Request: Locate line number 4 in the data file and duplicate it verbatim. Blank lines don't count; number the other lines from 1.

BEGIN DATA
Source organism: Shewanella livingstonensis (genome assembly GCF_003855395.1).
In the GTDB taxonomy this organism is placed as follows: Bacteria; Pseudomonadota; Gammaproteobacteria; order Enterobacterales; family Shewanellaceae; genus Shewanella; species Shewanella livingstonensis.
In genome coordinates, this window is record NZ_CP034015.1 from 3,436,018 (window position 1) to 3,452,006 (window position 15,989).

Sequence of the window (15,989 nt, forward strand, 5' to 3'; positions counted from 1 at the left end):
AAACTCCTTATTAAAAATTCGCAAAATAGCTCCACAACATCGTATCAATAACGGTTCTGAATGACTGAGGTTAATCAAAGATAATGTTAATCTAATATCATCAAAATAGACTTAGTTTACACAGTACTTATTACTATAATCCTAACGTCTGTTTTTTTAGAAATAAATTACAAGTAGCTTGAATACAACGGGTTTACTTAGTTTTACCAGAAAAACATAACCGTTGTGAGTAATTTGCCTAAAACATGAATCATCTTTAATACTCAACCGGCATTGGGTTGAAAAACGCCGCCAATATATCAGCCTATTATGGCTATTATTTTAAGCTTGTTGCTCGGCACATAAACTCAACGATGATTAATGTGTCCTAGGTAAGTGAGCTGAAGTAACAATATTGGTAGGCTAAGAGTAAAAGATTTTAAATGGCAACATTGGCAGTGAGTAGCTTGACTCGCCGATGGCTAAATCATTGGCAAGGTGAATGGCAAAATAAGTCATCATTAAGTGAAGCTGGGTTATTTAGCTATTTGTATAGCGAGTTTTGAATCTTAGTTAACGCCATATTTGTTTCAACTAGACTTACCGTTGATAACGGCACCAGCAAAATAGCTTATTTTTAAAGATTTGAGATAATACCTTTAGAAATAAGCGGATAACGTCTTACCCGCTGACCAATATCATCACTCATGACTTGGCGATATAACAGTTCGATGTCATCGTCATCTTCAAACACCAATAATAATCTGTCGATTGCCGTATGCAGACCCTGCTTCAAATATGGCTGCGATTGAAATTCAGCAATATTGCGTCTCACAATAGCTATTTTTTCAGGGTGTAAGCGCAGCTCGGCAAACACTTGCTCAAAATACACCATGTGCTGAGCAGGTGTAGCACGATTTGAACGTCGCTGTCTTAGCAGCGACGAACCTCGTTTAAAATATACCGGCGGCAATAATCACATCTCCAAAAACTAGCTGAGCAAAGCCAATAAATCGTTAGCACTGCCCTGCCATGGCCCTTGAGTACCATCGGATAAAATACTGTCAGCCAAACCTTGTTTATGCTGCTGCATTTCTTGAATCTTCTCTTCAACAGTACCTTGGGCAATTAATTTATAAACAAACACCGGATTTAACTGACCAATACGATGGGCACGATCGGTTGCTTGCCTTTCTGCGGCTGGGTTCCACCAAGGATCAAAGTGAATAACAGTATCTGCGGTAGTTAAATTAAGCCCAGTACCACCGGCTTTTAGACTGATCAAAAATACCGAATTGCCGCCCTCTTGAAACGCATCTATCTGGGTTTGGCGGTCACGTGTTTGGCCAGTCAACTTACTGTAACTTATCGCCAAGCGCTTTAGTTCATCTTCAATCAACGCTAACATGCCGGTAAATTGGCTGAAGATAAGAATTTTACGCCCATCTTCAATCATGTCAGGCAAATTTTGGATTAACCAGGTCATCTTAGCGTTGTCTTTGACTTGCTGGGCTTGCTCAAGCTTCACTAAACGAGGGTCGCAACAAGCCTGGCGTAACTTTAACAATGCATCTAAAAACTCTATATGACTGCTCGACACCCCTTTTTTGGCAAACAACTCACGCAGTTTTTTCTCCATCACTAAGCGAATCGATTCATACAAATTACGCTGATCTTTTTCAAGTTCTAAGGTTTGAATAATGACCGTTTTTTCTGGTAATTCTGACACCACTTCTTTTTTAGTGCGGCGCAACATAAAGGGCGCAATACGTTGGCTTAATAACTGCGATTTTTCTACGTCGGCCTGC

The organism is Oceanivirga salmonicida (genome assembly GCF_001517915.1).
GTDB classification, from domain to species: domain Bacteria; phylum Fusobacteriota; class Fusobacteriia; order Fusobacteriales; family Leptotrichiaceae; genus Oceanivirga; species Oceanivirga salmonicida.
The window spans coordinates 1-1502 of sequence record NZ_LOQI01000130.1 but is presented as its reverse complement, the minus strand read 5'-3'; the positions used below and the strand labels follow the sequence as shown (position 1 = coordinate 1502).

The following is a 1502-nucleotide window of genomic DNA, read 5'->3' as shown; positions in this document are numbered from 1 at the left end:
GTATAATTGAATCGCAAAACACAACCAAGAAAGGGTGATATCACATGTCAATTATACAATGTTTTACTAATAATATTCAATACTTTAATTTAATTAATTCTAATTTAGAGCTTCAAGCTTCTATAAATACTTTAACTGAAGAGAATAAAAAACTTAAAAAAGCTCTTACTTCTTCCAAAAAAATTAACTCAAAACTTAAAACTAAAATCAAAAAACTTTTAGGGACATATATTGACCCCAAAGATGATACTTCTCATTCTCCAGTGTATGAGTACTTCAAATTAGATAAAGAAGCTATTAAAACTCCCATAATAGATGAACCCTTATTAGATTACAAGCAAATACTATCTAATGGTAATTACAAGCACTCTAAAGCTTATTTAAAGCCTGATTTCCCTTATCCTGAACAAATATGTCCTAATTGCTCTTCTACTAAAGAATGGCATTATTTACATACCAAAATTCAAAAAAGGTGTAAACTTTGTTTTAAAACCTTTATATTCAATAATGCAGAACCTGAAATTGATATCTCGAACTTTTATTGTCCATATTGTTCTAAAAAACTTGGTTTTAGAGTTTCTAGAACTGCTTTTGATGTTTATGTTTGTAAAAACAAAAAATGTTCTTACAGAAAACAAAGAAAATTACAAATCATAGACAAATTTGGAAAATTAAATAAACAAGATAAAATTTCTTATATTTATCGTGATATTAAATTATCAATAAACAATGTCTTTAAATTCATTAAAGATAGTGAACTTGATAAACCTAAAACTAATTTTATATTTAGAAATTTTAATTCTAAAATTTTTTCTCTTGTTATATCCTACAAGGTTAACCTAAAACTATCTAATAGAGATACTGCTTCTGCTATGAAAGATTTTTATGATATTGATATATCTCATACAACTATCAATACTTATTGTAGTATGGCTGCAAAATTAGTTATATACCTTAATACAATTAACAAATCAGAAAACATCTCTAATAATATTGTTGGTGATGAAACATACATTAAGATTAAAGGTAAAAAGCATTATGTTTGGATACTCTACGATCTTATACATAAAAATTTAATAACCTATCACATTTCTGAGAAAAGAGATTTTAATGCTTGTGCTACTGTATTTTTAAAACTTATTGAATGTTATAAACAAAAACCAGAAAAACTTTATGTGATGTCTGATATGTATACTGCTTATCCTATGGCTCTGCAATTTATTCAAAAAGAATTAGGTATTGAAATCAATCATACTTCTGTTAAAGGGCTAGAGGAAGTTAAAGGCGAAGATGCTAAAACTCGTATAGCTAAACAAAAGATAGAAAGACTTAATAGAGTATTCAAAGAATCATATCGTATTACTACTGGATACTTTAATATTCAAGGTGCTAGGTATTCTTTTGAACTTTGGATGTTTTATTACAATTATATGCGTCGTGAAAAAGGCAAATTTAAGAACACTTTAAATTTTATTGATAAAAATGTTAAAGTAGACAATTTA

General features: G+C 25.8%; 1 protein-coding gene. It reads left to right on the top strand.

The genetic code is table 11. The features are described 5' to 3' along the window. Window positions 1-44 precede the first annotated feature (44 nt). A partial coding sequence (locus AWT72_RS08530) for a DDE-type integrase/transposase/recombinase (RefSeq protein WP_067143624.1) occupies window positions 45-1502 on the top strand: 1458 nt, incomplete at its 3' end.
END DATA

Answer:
Sequence of the window (15,989 nt, forward strand, 5' to 3'; positions counted from 1 at the left end):